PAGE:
How To Request An Evaluation
Need a refresher on evaluation basics? Or maybe you’re still deciding whether your child needs an evaluation. If so, go back to previous steps in our evaluation journey:
A. Learning about evaluations
B. Deciding on an evaluation
Once you’ve made the decision to have your child evaluated, you’ll need to get the process rolling. It starts with a formal request letter from you. The process is fairly simple, even though it’s formal. And there are steps you can take ahead of time to get prepared. Educational Evaluations in US check UT Evaluators
This guide provides the information you need to make your request and then follow up on it to ensure the process goes smoothly.
How to Request a School Evaluation
The request process begins with a formal letter that you write to the school. It’s not complicated, but there are certain things that definitely have to be in the letter. Once you deliver that letter, it’s important to follow up with the school to make sure your request is moving forward.
A. Follow these steps to request a free school evaluation.
B. Download sample letters for requesting an evaluation. You can use them as guides for writing your own.
C. Learn about informed consent, and why the school needs to have it in order to evaluate your child.
If your child is under age 3, get information on how to request an early intervention evaluation.
If your child goes to private school, find out if private schools are required to evaluate for special education, how the request process works, and who pays that bill.
How to Request a Private Evaluation
The process for getting a private evaluation is very different from getting one at school. Instead of making a request, you’re finding and hiring a professional to do the testing. These evaluations can be expensive, but you may be able to get them for free or at a low cost.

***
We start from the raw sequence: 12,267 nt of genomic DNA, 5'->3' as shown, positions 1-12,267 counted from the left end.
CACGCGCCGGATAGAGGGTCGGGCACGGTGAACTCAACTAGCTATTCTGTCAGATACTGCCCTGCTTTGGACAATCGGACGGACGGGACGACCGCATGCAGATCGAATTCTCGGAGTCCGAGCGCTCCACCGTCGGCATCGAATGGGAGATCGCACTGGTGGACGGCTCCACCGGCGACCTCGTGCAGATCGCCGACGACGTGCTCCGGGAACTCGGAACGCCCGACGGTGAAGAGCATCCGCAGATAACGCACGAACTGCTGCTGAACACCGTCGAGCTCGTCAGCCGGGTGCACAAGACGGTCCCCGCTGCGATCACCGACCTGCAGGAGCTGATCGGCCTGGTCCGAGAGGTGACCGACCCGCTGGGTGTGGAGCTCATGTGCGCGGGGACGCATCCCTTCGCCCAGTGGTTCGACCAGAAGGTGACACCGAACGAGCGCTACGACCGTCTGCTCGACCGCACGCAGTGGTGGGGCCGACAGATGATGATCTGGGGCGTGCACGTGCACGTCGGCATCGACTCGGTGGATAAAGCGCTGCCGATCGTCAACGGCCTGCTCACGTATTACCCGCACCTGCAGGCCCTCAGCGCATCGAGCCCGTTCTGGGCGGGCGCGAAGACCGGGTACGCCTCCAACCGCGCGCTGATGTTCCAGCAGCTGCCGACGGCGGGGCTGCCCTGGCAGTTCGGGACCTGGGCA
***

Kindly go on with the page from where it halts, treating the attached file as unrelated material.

Follow these steps to request a private evaluation for your child.
If you’re concerned your child has ADHD, learn what to look for in an evaluation for ADHD. And if you’re concerned that you or your young adult child may have a learning or attention issue, find out where to get evaluated for dyslexia or for ADHD.
Waiting for the Evaluation
Once you give your consent for an evaluation, special education law requires that the school complete your child’s evaluation within 60 days. (Some states use calendar days, while others use school or business days.). For Educational Evaluations in US visit here
In the meantime, there are things you can do to get your child help. You might ask your child’s teacher to provide informal accommodations, for instance. You can also ask about getting your child targeted help through response to intervention (RTI).
A. Find out what to do if the school moves too slowly with an evaluation.
B. Learn about informal supports you can ask for while you’re waiting.
C. Understand your child’s rights if he gets in trouble at school before having an IEP or a 504 plan.
What to Do If Your Evaluation Request Is Denied
Sometimes schools deny a request for an evaluation. There are things you can do if that happens. One option is to request an independent educational evaluation (IEE). This is an evaluation done by an outside professional, but paid for by the school.
Follow these steps to take if your evaluation request is denied. You can also:
A. Learn about options for resolving a disagreement with the school.
B. Get help and information from the Parent Training and Information Center (PTI) in your area.
Requesting an evaluation is the first step toward getting your child help at school. Testing will reveal the reasons for his difficulties and help you understand why your child struggles. Testing will also reveal your child’s strengths.
Sometimes, getting to the point of considering an evaluation is a long journey. But once you start the evaluation process, things often move fairly quickly.
Here are the next steps in your evaluation journey:
A. Preparing for an evaluation
B. Understanding evaluation results and next stepsTags: Educational Evaluations